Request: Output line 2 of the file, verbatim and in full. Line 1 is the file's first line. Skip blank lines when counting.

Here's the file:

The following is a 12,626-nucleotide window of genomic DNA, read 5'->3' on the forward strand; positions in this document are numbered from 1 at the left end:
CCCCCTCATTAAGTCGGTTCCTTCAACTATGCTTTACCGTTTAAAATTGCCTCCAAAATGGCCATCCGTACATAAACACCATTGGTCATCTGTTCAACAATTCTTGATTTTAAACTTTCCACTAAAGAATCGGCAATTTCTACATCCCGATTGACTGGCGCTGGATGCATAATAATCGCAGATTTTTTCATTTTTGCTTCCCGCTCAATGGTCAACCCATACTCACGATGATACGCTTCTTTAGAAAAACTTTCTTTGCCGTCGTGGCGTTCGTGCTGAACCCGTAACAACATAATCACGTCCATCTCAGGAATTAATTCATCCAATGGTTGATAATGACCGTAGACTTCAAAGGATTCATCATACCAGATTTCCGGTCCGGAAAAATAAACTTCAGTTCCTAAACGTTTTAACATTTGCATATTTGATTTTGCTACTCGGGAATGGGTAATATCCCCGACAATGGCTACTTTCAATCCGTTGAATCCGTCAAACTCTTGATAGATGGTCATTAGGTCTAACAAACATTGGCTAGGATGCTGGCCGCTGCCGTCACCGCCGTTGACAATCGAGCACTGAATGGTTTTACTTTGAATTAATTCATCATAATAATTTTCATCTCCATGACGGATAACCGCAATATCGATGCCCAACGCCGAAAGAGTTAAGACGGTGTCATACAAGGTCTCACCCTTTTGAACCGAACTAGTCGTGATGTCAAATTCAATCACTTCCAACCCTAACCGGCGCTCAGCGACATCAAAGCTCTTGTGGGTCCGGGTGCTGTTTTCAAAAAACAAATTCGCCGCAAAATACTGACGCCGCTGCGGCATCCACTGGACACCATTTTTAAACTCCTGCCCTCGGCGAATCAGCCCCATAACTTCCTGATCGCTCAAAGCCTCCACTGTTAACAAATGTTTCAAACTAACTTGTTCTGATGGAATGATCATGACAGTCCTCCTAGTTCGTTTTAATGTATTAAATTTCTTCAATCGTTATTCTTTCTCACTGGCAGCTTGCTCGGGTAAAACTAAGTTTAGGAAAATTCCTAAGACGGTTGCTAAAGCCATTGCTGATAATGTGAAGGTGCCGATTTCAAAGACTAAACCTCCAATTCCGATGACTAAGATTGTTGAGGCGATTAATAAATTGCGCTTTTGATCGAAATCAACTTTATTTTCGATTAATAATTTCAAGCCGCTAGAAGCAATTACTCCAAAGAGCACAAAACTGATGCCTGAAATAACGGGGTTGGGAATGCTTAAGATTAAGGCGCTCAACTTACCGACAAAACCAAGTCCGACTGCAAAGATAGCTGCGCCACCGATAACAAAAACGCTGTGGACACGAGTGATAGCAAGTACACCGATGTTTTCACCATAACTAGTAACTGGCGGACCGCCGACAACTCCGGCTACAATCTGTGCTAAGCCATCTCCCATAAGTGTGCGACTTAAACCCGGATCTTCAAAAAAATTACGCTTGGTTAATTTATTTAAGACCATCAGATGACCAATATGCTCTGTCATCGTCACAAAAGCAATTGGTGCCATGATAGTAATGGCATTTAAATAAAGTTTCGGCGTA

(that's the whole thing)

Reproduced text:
CCCCCTCATTAAGTCGGTTCCTTCAACTATGCTTTACCGTTTAAAATTGCCTCCAAAATGGCCATCCGTACATAAACACCATTGGTCATCTGTTCAACAATTCTTGATTTTAAACTTTCCACTAAAGAATCGGCAATTTCTACATCCCGATTGACTGGCGCTGGATGCATAATAATCGCAGATTTTTTCATTTTTGCTTCCCGCTCAATGGTCAACCCATACTCACGATGATACGCTTCTTTAGAAAAACTTTCTTTGCCGTCGTGGCGTTCGTGCTGAACCCGTAACAACATAATCACGTCCATCTCAGGAATTAATTCATCCAATGGTTGATAATGACCGTAGACTTCAAAGGATTCATCATACCAGATTTCCGGTCCGGAAAAATAAACTTCAGTTCCTAAACGTTTTAACATTTGCATATTTGATTTTGCTACTCGGGAATGGGTAATATCCCCGACAATGGCTACTTTCAATCCGTTGAATCCGTCAAACTCTTGATAGATGGTCATTAGGTCTAACAAACATTGGCTAGGATGCTGGCCGCTGCCGTCACCGCCGTTGACAATCGAGCACTGAATGGTTTTACTTTGAATTAATTCATCATAATAATTTTCATCTCCATGACGGATAACCGCAATATCGATGCCCAACGCCGAAAGAGTTAAGACGGTGTCATACAAGGTCTCACCCTTTTGAACCGAACTAGTCGTGATGTCAAATTCAATCACTTCCAACCCTAACCGGCGCTCAGCGACATCAAAGCTCTTGTGGGTCCGGGTGCTGTTTTCAAAAAACAAATTCGCCGCAAAATACTGACGCCGCTGCGGCATCCACTGGACACCATTTTTAAACTCCTGCCCTCGGCGAATCAGCCCCATAACTTCCTGATCGCTCAAAGCCTCCACTGTTAACAAATGTTTCAAACTAACTTGTTCTGATGGAATGATCATGACAGTCCTCCTAGTTCGTTTTAATGTATTAAATTTCTTCAATCGTTATTCTTTCTCACTGGCAGCTTGCTCGGGTAAAACTAAGTTTAGGAAAATTCCTAAGACGGTTGCTAAAGCCATTGCTGATAATGTGAAGGTGCCGATTTCAAAGACTAAACCTCCAATTCCGATGACTAAGATTGTTGAGGCGATTAATAAATTGCGCTTTTGATCGAAATCAACTTTATTTTCGATTAATAATTTCAAGCCGCTAGAAGCAATTACTCCAAAGAGCACAAAACTGATGCCTGAAATAACGGGGTTGGGAATGCTTAAGATTAAGGCGCTCAACTTACCGACAAAACCAAGTCCGACTGCAAAGATAGCTGCGCCACCGATAACAAAAACGCTGTGGACACGAGTGATAGCAAGTACACCGATGTTTTCACCATAACTAGTAACTGGCGGACCGCCGACAACTCCGGCTACAATCTGTGCTAAGCCATCTCCCATAAGTGTGCGACTTAAACCCGGATCTTCAAAAAAATTACGCTTGGTTAATTTATTTAAGACCATCAGATGACCAATATGCTCTGTCATCGTCACAAAAGCAATTGGTGCCATGATAGTAATGGCATTTAAATAAAGTTTCGGCGTA